• Lancaster, New Hampshire
13 Dec 08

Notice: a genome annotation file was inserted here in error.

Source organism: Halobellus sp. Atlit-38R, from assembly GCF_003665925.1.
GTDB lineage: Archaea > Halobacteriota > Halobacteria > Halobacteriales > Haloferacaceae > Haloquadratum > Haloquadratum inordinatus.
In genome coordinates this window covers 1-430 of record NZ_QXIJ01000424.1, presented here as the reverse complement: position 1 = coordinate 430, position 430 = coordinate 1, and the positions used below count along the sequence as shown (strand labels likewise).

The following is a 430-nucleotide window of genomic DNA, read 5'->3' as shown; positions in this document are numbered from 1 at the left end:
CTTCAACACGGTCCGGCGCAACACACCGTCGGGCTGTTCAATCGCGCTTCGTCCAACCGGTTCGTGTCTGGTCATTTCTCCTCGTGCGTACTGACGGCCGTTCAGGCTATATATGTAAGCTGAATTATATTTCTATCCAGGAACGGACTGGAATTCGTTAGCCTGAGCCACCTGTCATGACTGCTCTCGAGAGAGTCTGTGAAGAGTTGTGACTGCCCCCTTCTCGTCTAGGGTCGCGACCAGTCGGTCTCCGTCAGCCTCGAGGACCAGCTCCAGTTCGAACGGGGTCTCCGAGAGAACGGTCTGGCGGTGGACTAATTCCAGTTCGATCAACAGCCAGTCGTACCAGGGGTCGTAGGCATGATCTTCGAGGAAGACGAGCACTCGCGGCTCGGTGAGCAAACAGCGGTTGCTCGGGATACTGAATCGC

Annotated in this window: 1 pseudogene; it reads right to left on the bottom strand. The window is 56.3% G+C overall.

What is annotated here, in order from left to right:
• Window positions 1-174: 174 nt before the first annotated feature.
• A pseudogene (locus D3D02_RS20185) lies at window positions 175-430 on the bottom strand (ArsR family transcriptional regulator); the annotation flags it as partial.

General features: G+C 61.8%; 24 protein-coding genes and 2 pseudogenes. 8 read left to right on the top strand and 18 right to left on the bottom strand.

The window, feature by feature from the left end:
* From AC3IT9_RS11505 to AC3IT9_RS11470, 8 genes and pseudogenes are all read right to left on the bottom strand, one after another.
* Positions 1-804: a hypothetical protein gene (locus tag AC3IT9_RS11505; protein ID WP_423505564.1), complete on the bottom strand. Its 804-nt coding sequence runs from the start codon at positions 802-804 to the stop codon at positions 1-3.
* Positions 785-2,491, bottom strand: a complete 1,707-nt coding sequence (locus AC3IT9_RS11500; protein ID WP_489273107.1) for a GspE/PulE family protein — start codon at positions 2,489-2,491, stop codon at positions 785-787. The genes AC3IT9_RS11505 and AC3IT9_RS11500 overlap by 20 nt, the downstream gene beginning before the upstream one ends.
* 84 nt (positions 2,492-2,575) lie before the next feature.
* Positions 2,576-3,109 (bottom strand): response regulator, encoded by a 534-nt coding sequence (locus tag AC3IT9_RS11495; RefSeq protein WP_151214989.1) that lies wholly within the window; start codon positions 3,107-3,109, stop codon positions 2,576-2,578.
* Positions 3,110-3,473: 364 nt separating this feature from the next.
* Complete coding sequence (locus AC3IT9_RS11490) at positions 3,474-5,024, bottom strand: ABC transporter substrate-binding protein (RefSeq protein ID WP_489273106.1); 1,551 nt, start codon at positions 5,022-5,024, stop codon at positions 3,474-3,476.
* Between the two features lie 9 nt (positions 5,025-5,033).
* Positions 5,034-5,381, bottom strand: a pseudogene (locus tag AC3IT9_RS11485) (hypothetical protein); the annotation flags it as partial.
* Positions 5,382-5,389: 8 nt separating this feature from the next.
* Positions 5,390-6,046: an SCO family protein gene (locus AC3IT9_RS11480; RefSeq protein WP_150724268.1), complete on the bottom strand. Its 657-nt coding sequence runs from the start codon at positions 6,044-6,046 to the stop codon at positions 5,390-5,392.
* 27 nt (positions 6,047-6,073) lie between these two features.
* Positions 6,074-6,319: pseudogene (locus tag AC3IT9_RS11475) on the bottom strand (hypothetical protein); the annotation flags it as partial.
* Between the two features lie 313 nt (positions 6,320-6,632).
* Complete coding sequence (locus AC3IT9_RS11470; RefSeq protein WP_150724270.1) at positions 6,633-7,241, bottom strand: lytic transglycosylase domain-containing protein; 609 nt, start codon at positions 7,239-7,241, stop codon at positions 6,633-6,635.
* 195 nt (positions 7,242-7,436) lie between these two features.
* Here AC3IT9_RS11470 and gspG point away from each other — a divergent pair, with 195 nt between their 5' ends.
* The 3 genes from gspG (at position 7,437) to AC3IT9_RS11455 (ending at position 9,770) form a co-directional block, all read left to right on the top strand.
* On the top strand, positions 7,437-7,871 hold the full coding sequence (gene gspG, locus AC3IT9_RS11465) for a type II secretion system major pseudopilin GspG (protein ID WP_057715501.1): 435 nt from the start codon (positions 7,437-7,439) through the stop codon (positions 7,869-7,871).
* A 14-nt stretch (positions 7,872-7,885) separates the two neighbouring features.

T.A.R.P. is a very long and complicated bill, some 400 pages plus. It essentialy and somewhat shadowy way, transfered a great deal of control over our monetary system to even fewer people and with no oversight, or control. Further, it is a constitutional issue, and we already have enough constitutional issues with the federal reserve, the creation of which is a lot of why our dollar is shytye now and our economy is colapsing, taking the worlds with it. by our constitution, only congress is suposed to have the power over money, for the reason that congress is a direct represenative of the people, s one of the 3 main branches of the constitution. this act, created a 4th not described in the constitution as well, with none of the checks contained in the constitution to control it. This is something not realized by a scary number of people in this country. there are proper and legal ways of amending the constitution, it is a process that requires a large number of states each to vote in referendum as well as other processes. there is a reason no one saught to try and ammend the constitution with this, because they knew it would never pass, the screaming for the heads of congress over this was nearly unprecedented and it was passed through strong arming and out right threats, including threats of martial law, no I'm not exagerating, that is exactly what I meant. the contistution works and the government and country function beautifully under it when followed. the problems here aren't problems with our constitution, but problems we seem to have remembering it exists. this document is pretty sacred to us, so we get real touchy about fooling with it. We get real touchy when the government grabs power and control from us and especialy so when they circumvent the constitution to do so.